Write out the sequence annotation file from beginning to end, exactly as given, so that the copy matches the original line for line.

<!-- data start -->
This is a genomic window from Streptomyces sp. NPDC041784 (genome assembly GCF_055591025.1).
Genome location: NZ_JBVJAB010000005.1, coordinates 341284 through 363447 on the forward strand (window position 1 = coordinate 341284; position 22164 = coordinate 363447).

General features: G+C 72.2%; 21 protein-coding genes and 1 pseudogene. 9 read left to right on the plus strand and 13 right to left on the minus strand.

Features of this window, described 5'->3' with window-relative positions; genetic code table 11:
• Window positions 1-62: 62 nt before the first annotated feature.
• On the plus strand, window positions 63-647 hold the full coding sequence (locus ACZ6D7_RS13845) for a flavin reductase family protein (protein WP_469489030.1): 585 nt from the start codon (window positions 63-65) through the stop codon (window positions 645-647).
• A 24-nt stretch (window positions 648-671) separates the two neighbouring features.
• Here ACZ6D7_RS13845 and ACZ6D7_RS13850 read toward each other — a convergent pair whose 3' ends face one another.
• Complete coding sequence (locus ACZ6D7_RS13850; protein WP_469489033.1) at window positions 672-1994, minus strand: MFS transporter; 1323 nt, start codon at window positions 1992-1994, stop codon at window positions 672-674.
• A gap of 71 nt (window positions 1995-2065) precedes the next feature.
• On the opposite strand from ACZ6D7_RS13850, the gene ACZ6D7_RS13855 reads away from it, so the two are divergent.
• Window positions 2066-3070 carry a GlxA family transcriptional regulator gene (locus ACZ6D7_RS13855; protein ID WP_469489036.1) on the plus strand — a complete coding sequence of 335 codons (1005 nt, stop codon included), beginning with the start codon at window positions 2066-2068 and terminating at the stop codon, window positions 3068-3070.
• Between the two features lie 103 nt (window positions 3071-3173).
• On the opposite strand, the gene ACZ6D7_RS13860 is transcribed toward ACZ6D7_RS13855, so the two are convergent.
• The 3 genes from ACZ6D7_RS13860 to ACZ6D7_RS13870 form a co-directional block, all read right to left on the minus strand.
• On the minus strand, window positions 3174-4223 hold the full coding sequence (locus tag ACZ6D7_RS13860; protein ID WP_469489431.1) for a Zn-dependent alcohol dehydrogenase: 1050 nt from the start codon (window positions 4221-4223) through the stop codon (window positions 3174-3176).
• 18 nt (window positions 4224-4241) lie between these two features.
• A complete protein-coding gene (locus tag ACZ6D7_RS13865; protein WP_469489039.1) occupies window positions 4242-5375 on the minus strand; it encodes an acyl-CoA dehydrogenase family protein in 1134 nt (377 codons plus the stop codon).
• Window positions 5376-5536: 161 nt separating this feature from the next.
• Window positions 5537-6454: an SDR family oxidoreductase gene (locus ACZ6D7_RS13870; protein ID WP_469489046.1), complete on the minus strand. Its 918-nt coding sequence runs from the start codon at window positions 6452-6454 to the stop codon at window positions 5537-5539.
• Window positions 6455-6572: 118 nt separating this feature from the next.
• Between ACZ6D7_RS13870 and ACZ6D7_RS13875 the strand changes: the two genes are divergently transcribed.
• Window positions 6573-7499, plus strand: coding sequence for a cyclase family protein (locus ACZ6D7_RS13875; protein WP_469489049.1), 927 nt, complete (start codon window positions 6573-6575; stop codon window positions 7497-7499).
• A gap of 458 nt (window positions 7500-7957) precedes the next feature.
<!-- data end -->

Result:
This is a genomic window from Streptomyces sp. NPDC041784 (genome assembly GCF_055591025.1).
Genome location: NZ_JBVJAB010000005.1, coordinates 341284 through 363447 on the forward strand (window position 1 = coordinate 341284; position 22164 = coordinate 363447).

General features: G+C 72.2%; 21 protein-coding genes and 1 pseudogene. 9 read left to right on the plus strand and 13 right to left on the minus strand.

Features of this window, described 5'->3' with window-relative positions; genetic code table 11:
• Window positions 1-62: 62 nt before the first annotated feature.
• On the plus strand, window positions 63-647 hold the full coding sequence (locus ACZ6D7_RS13845) for a flavin reductase family protein (protein WP_469489030.1): 585 nt from the start codon (window positions 63-65) through the stop codon (window positions 645-647).
• A 24-nt stretch (window positions 648-671) separates the two neighbouring features.
• Here ACZ6D7_RS13845 and ACZ6D7_RS13850 read toward each other — a convergent pair whose 3' ends face one another.
• Complete coding sequence (locus ACZ6D7_RS13850; protein WP_469489033.1) at window positions 672-1994, minus strand: MFS transporter; 1323 nt, start codon at window positions 1992-1994, stop codon at window positions 672-674.
• A gap of 71 nt (window positions 1995-2065) precedes the next feature.
• On the opposite strand from ACZ6D7_RS13850, the gene ACZ6D7_RS13855 reads away from it, so the two are divergent.
• Window positions 2066-3070 carry a GlxA family transcriptional regulator gene (locus ACZ6D7_RS13855; protein ID WP_469489036.1) on the plus strand — a complete coding sequence of 335 codons (1005 nt, stop codon included), beginning with the start codon at window positions 2066-2068 and terminating at the stop codon, window positions 3068-3070.
• Between the two features lie 103 nt (window positions 3071-3173).
• On the opposite strand, the gene ACZ6D7_RS13860 is transcribed toward ACZ6D7_RS13855, so the two are convergent.
• The 3 genes from ACZ6D7_RS13860 to ACZ6D7_RS13870 form a co-directional block, all read right to left on the minus strand.
• On the minus strand, window positions 3174-4223 hold the full coding sequence (locus tag ACZ6D7_RS13860; protein ID WP_469489431.1) for a Zn-dependent alcohol dehydrogenase: 1050 nt from the start codon (window positions 4221-4223) through the stop codon (window positions 3174-3176).
• 18 nt (window positions 4224-4241) lie between these two features.
• A complete protein-coding gene (locus tag ACZ6D7_RS13865; protein WP_469489039.1) occupies window positions 4242-5375 on the minus strand; it encodes an acyl-CoA dehydrogenase family protein in 1134 nt (377 codons plus the stop codon).
• Window positions 5376-5536: 161 nt separating this feature from the next.
• Window positions 5537-6454: an SDR family oxidoreductase gene (locus ACZ6D7_RS13870; protein ID WP_469489046.1), complete on the minus strand. Its 918-nt coding sequence runs from the start codon at window positions 6452-6454 to the stop codon at window positions 5537-5539.
• Window positions 6455-6572: 118 nt separating this feature from the next.
• Between ACZ6D7_RS13870 and ACZ6D7_RS13875 the strand changes: the two genes are divergently transcribed.
• Window positions 6573-7499, plus strand: coding sequence for a cyclase family protein (locus ACZ6D7_RS13875; protein WP_469489049.1), 927 nt, complete (start codon window positions 6573-6575; stop codon window positions 7497-7499).
• A gap of 458 nt (window positions 7500-7957) precedes the next feature.